Young adults drive popularity up
"The popularity of mobile banking has increased significantly since 2010, the American Bankers Association (ABA) said in a recent report. According to a recent survey from the ABA – conducted by Ipsos Public Affairs in early August – mobile banking is now the preferred banking method of six percent of banking customers, which represents a 100 percent increase from 2010. In the age group of 18-34 year-olds, 15 percent of banking customers preferred mobile banking."
"Most major banks have treated mobile banking as an enigma wrapped in a paradox over the last two years. They have convinced themselves that the growth of mobile banking was an unpredictable occurrence. In insurance terms they would probably claim it was "an act of God." The real truth is that this so called overnight sensation was at least a decade in the making. Since South African bank Absa launched the first mobile banking solution in 2002, leading experts, analysts and futurists have predicted the mass adoption of mobile banking services."
Google, Apple Expand Micropayment Systems for Web Content and Mobile Purchasing
"Efforts to monetize web content have largely failed in the past, with users preferring to switch rather than pay for information. Earlier this month, Google Wallet expanded its micropayment capabilities to include web content. Websites can now set up their pages so that users can sample some portion of the web content and then see a banner (bottom figure) that tells them that seeing more of the content will require paying a fee. The system also works for buying other types of products over the web."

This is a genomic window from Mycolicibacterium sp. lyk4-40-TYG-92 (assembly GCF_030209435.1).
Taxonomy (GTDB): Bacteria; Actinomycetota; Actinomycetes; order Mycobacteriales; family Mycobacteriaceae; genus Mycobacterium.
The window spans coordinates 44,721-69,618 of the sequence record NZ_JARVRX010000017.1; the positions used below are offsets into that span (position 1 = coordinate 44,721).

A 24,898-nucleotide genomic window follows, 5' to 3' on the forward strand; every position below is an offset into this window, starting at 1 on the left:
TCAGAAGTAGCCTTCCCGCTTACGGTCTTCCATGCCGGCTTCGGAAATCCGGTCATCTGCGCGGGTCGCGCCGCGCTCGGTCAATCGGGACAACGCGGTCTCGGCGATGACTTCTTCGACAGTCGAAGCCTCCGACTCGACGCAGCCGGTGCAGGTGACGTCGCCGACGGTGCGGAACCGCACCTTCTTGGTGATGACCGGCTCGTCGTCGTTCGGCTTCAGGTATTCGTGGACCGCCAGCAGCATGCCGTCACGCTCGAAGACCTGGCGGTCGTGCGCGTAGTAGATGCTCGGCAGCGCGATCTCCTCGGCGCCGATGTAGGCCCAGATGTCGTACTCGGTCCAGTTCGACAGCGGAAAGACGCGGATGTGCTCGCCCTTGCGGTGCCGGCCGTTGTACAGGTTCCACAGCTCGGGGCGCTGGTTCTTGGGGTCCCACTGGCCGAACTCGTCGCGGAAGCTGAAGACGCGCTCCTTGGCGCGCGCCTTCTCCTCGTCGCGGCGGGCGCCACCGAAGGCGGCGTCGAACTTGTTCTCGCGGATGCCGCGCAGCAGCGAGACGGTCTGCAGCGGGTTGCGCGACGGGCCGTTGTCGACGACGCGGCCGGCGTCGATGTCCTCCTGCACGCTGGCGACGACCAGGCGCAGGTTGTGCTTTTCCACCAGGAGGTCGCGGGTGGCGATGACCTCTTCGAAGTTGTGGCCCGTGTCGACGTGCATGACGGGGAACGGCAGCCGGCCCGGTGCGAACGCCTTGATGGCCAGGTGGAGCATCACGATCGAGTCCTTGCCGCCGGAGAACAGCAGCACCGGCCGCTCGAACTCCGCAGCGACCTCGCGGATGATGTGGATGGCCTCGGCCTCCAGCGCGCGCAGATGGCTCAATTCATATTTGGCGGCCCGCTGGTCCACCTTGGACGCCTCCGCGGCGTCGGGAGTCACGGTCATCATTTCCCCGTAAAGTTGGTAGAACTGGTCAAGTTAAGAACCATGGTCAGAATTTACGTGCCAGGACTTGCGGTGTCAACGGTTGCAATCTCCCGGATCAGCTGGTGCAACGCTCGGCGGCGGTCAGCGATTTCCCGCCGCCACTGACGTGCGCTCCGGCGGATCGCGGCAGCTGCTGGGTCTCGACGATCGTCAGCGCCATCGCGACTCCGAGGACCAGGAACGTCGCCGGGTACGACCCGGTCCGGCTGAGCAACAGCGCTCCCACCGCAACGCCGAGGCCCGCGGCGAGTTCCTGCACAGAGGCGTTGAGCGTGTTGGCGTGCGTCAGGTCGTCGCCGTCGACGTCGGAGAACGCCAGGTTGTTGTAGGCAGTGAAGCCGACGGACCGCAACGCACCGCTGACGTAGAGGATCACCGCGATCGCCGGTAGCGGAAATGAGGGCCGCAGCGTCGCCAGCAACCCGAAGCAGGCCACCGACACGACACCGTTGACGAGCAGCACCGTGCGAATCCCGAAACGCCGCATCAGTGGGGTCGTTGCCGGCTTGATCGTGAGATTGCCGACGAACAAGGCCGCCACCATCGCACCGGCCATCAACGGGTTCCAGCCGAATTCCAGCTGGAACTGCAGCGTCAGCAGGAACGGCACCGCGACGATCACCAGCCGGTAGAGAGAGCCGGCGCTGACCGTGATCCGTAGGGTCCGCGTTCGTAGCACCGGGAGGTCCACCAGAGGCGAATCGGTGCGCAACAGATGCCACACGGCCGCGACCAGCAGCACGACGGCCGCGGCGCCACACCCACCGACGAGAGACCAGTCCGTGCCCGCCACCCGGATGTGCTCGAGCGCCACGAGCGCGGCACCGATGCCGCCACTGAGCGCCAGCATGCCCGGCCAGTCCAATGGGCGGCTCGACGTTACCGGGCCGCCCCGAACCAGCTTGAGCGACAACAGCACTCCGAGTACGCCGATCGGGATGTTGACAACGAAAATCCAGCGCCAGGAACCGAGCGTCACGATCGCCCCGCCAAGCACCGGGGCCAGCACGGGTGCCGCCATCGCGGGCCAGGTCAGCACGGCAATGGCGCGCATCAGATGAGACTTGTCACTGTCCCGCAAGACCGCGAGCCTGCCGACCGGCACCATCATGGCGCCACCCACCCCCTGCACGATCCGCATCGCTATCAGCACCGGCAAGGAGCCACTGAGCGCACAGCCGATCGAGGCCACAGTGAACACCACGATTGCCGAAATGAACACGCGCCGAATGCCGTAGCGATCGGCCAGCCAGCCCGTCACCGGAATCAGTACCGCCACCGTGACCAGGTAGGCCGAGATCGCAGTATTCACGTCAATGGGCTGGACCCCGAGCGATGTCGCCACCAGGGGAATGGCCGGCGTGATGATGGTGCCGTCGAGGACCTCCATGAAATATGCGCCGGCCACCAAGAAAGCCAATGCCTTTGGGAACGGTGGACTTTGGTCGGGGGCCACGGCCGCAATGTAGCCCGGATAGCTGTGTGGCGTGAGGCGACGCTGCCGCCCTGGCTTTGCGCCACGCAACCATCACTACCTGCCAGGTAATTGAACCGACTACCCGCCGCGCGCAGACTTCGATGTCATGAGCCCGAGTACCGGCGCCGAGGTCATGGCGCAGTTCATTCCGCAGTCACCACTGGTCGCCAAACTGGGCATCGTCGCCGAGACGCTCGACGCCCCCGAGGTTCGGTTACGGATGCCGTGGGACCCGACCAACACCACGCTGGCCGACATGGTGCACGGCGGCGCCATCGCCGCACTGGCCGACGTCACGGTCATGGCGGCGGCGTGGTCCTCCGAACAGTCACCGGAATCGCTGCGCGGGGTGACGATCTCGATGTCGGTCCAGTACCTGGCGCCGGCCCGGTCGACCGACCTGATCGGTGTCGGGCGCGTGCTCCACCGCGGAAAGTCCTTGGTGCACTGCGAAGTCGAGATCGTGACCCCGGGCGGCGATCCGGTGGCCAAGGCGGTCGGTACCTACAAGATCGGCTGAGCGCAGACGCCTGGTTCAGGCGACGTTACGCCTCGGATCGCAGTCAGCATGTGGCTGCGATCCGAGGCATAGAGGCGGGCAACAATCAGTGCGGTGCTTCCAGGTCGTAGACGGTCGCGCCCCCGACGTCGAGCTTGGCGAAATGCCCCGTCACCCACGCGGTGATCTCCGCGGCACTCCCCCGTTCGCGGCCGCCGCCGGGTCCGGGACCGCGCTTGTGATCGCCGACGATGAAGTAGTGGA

Mobility Matters: Tracking the Mobile Banking Revolution in Credit Unions
"What mobile banking users are actually doing – and how much real money they are moving - now is starting to come into focus as more players in the field hike their kimonos, at least a bit. A big data dump from Malauzai, the Austin, Texas, mobile banking apps developer with ties to Catalyst Corporate, has offered many – sometimes surprising – insights into what is happening in the mobile channel."
Global Digital Economy - The E-Commerce and M-Commerce Landscape
"The global e-commerce market has been recently invigorated by the growing use of smart phones leading to a fast growth in mobile commerce. E-Commerce and m-commerce have become very important areas of focus for mobile operators, IT, Internet media players, financial institutions, retail, and payment processing firms alike. With so many interested parties, the sector has become very competitive and created a heady mix of industry activity."
EXPLODING MOBILE-BANKING INDUSTRY WORTH BETTING ON
"There's a big opportunity for service providers and application developers in emerging markets. A new report from Berg Insight says that the number of active mobile money users in emerging markets will grow from 61 million last year to 381 million by 2017. That's a compound annual growth rate of 36 percent.
Several of the most successful mobile money services today are in Africa, Berg noted, but Asia-Pacific is expected to become the most important regional market, accounting for nearly two-thirds of the active user base in 2017. The total value of mobile money transactions is projected to grow from $44 billion in 2011 to $395 billion in 2017, a CAGR or 44 percent."
Are Americans Ready for Banking via Social Media?
"A bank in South Africa announced this summer that its mobile banking customers will now be able to conduct transactions and monitor their accounts through Facebook. This type of cross-pollination between banks and social media does not yet exist in the United States, but it could be coming."
Retail banking's new threat
"This is an increasingly crucial issue for banks. Mobile banking is a major technological development, and history suggests that incumbents can be reduced to obscurity as new players, or “market disruptors”, use improved technology to upset the old order.
For example, companies such as Netflix, which uses postal and later online distribution of rented films, are revolutionising the way consumers access movies. A consequence has been that Blockbuster, a traditional bricks-and-mortar DVD rental company, has lost enormous market share."